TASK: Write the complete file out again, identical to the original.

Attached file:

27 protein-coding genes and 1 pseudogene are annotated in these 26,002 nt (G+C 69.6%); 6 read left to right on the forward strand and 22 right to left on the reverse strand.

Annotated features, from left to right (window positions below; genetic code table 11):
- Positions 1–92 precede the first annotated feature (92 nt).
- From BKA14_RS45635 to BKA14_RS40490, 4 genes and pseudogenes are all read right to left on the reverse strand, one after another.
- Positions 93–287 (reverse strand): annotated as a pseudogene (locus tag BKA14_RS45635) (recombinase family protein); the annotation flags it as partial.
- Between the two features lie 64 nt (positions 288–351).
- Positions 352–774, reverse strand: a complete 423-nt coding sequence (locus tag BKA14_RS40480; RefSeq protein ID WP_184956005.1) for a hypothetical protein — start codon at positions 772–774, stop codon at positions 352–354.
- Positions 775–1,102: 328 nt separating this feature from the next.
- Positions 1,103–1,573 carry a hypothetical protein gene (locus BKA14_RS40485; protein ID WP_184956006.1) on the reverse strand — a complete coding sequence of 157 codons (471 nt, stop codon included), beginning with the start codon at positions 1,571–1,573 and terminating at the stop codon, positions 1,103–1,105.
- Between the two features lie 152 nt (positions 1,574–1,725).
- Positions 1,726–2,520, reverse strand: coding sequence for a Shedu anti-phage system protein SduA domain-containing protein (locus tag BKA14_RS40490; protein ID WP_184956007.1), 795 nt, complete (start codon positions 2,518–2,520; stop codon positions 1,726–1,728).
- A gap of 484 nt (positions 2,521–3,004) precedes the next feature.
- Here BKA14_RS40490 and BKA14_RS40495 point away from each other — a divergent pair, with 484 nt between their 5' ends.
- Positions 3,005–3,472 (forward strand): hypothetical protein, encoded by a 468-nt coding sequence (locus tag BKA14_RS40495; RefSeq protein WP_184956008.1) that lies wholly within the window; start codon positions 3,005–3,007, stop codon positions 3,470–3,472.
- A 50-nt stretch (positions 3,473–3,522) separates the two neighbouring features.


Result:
27 protein-coding genes and 1 pseudogene are annotated in these 26,002 nt (G+C 69.6%); 6 read left to right on the forward strand and 22 right to left on the reverse strand.

Annotated features, from left to right (window positions below; genetic code table 11):
- Positions 1–92 precede the first annotated feature (92 nt).
- From BKA14_RS45635 to BKA14_RS40490, 4 genes and pseudogenes are all read right to left on the reverse strand, one after another.
- Positions 93–287 (reverse strand): annotated as a pseudogene (locus tag BKA14_RS45635) (recombinase family protein); the annotation flags it as partial.
- Between the two features lie 64 nt (positions 288–351).
- Positions 352–774, reverse strand: a complete 423-nt coding sequence (locus tag BKA14_RS40480; RefSeq protein ID WP_184956005.1) for a hypothetical protein — start codon at positions 772–774, stop codon at positions 352–354.
- Positions 775–1,102: 328 nt separating this feature from the next.
- Positions 1,103–1,573 carry a hypothetical protein gene (locus BKA14_RS40485; protein ID WP_184956006.1) on the reverse strand — a complete coding sequence of 157 codons (471 nt, stop codon included), beginning with the start codon at positions 1,571–1,573 and terminating at the stop codon, positions 1,103–1,105.
- Between the two features lie 152 nt (positions 1,574–1,725).
- Positions 1,726–2,520, reverse strand: coding sequence for a Shedu anti-phage system protein SduA domain-containing protein (locus tag BKA14_RS40490; protein ID WP_184956007.1), 795 nt, complete (start codon positions 2,518–2,520; stop codon positions 1,726–1,728).
- A gap of 484 nt (positions 2,521–3,004) precedes the next feature.
- Here BKA14_RS40490 and BKA14_RS40495 point away from each other — a divergent pair, with 484 nt between their 5' ends.
- Positions 3,005–3,472 (forward strand): hypothetical protein, encoded by a 468-nt coding sequence (locus tag BKA14_RS40495; RefSeq protein WP_184956008.1) that lies wholly within the window; start codon positions 3,005–3,007, stop codon positions 3,470–3,472.
- A 50-nt stretch (positions 3,473–3,522) separates the two neighbouring features.